ARMISTICE CENTENARY: Effects of global war lasted well into the 21st Century

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Worcester editorial

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By Helen Lee, Discover History

In November 1918, four years of horrific industrial warfare came to an end. The armistice which came into force on the 11th November at 11 am was not the end of the story. The Great War officially ended the following year with the Treaty of Versailles.

The effects of this global war would last well into the 21st Century with contaminated farm land, corroding Shells and the general detritus of war covering the landscape. It was only recently that the last survivors of this war had passed away. These veterans had long lasting scars that even time had struggled to heal.

The Worcestershire Regiment had raised 12 Battalions in the War, and made their mark from the beginning. In October 1914, the British Lines had been broken by the German Forces around Gheluvelt in Belgium. The brave men from the 2nd Worcester’s charged, to close the gap. A charge that would be known as the Charge that saved the Empire. The Worcestershire Yeomanry began their war in the ill fated Gallipoli Campaign and then fought bravely on their horses across the deserts of Egypt and into Palestine. Their charge at Huj mirrored the famous Charge of the Light Brigade during the Crimean War.

Citizens flocked to all the services Britain had mustered during the War. Similarly, men, women and even children did their bit from home too. Children gathered fruit and foraged from the hedgerows. Women tended the wounded in the many hospitals, produced 6 million bullets a week in the Blackpole cartridge factory and flocked to join the Women’s Land Army. Men unfit for service joined the Volunteer Training Corps and did what they could to bring Victory from their workplaces.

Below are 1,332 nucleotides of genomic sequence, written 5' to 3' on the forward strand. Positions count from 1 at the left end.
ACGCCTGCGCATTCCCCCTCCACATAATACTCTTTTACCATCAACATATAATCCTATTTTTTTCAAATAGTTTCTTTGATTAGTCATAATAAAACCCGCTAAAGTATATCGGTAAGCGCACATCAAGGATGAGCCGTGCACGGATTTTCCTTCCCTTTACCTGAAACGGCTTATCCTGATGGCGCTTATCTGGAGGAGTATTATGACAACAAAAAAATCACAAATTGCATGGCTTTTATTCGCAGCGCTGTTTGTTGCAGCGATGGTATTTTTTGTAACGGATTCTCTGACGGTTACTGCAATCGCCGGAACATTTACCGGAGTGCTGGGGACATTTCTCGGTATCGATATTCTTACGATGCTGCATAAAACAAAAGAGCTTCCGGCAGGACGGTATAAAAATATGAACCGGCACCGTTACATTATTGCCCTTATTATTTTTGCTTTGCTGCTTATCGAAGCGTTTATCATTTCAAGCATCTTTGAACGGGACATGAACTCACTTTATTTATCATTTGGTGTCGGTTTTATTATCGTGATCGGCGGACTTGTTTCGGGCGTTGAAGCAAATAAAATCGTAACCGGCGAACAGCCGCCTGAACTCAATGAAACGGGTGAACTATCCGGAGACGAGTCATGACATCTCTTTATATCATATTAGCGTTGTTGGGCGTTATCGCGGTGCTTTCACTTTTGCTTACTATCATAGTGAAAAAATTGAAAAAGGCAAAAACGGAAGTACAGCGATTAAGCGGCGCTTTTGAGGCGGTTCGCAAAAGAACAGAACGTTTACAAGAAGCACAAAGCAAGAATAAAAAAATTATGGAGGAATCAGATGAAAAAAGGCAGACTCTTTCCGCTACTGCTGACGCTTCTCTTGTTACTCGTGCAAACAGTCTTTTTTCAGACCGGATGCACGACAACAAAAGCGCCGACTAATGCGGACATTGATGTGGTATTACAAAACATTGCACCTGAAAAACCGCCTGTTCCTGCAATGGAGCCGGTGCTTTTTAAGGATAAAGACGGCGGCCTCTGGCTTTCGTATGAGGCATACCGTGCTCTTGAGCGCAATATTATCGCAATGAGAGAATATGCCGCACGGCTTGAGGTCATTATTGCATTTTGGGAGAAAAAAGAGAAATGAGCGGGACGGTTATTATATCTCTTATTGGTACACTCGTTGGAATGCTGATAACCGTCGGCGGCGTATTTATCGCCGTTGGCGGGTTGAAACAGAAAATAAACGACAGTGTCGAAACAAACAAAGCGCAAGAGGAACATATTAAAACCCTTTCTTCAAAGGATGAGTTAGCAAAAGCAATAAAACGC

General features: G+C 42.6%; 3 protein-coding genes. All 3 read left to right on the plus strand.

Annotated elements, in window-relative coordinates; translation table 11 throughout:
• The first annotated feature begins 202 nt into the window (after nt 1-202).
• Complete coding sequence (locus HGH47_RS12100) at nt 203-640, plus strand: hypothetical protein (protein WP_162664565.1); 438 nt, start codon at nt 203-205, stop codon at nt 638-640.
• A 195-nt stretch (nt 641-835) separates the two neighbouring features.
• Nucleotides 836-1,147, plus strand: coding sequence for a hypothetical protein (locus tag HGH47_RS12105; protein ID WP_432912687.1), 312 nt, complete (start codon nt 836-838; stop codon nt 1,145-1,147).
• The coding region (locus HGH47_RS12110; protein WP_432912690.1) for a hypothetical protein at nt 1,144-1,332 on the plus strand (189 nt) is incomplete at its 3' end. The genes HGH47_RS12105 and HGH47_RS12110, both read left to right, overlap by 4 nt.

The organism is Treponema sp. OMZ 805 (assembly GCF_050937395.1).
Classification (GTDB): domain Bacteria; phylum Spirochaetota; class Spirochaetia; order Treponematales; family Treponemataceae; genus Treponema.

The war left many questions, included whether those who were killed would be repatriated, how do we honour the heroes who fought and one of the biggest questions – would normality ever return? A form of normality did return in time, but life had definitely changed forever.

Worcester came to remember both men and women in it’s own unique way. Parish and city Churches dedicated war memorials to those who never came home, along with schools remembering their former pupils who fought too. Worcester Cathedral created several windows of remembrance within the Cloisters and a fitting stone cenotaph was constructed outside.

For the brave actions of the County Regiment, a park was created taking on the name Gheluvelt from that fateful day in the Autumn of 1914.

Inside Worcester Guildhall, a beautiful panelled memorial was constructed against the Western wall of the Lower Hall. The names are hundreds of citizens who answered the call to arms during the Great War are remembered. The names include the famous hero from Dolday – Private Frederick Dancox, who won the Victoria Cross in 1917. The panels name one woman too – Sister Denham, who went to War as a Nurse. Golden crosses mark those who never returned home.

For 100 years we have Remembered the Great War, and sadly the subsequent wars that have existed since the Armistice of 1918. I would encourage everyone, who are able, to visit their local memorial, buy a poppy, attend a service of Remembrance or tune into the Television or radio coverage to take part.